Rated 2.0

This play by Jack Heifner doesn’t live up to its opening promise of chronicling the lives of three boomer women, a failure that is only highlighted when, as in the current Lambda Players production, the actresses are quite good. In fact, the better the actresses—and, having seen several productions of Vanities, this trio is among the best—the more the flaws of the play become apparent. It boils down to a flat third act, because the first two acts are set-ups for conflict that never is resolved. That might resemble real life, but it doesn’t make for fulfilling theater.

Lambda’s production gives fullness to spare sets by placing three mirrored vanities behind a curtain that rises and falls between acts. The actresses—Cynthia Drumbor, Sandra McCord and Angela R. Thompson—transform over the years behind a sheer curtain but in view of the audience. It’s a good way to deal with a play that takes place over such a long period of time, but it doesn’t quite work to equate dressing-room furniture—vanities—with the vanity expressed in the characters’ self-involvement.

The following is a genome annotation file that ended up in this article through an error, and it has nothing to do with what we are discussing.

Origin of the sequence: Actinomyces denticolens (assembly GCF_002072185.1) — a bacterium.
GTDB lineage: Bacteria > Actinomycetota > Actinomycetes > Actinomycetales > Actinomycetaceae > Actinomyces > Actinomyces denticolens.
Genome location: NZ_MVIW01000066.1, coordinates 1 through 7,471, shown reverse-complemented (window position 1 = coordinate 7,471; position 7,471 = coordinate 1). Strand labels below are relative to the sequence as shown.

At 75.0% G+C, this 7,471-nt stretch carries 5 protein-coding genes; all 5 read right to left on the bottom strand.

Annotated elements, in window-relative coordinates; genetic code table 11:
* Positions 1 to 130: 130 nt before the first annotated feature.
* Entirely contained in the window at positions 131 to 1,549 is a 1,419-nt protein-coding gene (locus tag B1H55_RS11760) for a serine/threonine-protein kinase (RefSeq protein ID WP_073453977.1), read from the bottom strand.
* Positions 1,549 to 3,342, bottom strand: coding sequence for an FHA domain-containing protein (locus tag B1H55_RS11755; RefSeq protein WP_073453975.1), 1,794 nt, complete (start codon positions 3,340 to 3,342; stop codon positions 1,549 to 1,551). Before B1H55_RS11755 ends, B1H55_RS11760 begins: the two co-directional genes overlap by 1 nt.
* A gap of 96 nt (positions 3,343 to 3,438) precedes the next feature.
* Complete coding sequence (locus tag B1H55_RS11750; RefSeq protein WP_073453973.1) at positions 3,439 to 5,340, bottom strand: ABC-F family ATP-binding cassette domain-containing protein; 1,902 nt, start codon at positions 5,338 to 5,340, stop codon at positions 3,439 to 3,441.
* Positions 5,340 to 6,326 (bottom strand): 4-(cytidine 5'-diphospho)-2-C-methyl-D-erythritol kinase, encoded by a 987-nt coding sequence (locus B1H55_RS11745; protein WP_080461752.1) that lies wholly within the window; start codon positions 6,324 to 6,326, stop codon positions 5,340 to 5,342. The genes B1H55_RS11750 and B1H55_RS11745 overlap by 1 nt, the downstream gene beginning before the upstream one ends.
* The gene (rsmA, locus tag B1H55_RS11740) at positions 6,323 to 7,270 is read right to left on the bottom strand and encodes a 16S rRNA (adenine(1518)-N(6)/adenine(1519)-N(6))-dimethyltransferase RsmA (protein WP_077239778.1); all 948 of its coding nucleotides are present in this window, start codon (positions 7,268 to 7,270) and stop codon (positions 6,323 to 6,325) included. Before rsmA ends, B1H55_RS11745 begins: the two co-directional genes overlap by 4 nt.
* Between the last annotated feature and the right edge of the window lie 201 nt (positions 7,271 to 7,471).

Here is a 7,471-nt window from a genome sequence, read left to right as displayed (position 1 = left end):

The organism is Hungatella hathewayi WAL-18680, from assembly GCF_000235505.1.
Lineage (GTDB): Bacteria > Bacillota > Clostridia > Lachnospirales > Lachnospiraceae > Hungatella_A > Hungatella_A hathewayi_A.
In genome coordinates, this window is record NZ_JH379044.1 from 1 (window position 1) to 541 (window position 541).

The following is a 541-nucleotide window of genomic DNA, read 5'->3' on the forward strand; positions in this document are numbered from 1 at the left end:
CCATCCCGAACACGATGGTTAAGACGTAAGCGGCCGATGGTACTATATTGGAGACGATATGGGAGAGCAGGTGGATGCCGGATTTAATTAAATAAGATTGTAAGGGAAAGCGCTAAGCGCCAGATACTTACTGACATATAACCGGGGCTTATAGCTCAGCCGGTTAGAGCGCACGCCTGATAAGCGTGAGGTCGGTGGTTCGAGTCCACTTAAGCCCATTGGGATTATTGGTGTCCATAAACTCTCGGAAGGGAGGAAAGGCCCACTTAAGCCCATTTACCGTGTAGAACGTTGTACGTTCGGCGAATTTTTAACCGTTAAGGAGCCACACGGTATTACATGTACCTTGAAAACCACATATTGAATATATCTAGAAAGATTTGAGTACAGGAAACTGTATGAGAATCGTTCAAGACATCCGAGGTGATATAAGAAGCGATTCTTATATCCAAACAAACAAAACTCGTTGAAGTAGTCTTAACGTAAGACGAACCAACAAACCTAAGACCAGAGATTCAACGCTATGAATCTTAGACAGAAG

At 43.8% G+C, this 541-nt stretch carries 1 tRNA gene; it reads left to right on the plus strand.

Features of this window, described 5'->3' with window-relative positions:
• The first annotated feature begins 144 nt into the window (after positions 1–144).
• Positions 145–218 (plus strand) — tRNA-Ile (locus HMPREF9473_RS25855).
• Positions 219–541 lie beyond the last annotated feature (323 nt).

Drumbor’s Joanne is a good-hearted ditz and, by the final curtain, is the most likeable character. However, neither Joanne nor Mary, Thompson’s rebel wild child, undergo much change. That honor goes to McCord’s Kathy, who goes from head cheerleader to heartbroken P.E. teacher to mysterious “kept” woman. McCord, an able actress who was nominated for an Elly for her work in Arthur Miller’s A View From the Bridge, does her best with the role.

It’s a good effort, but there’s not much that can be done when, as the good book says, “all is vanity.”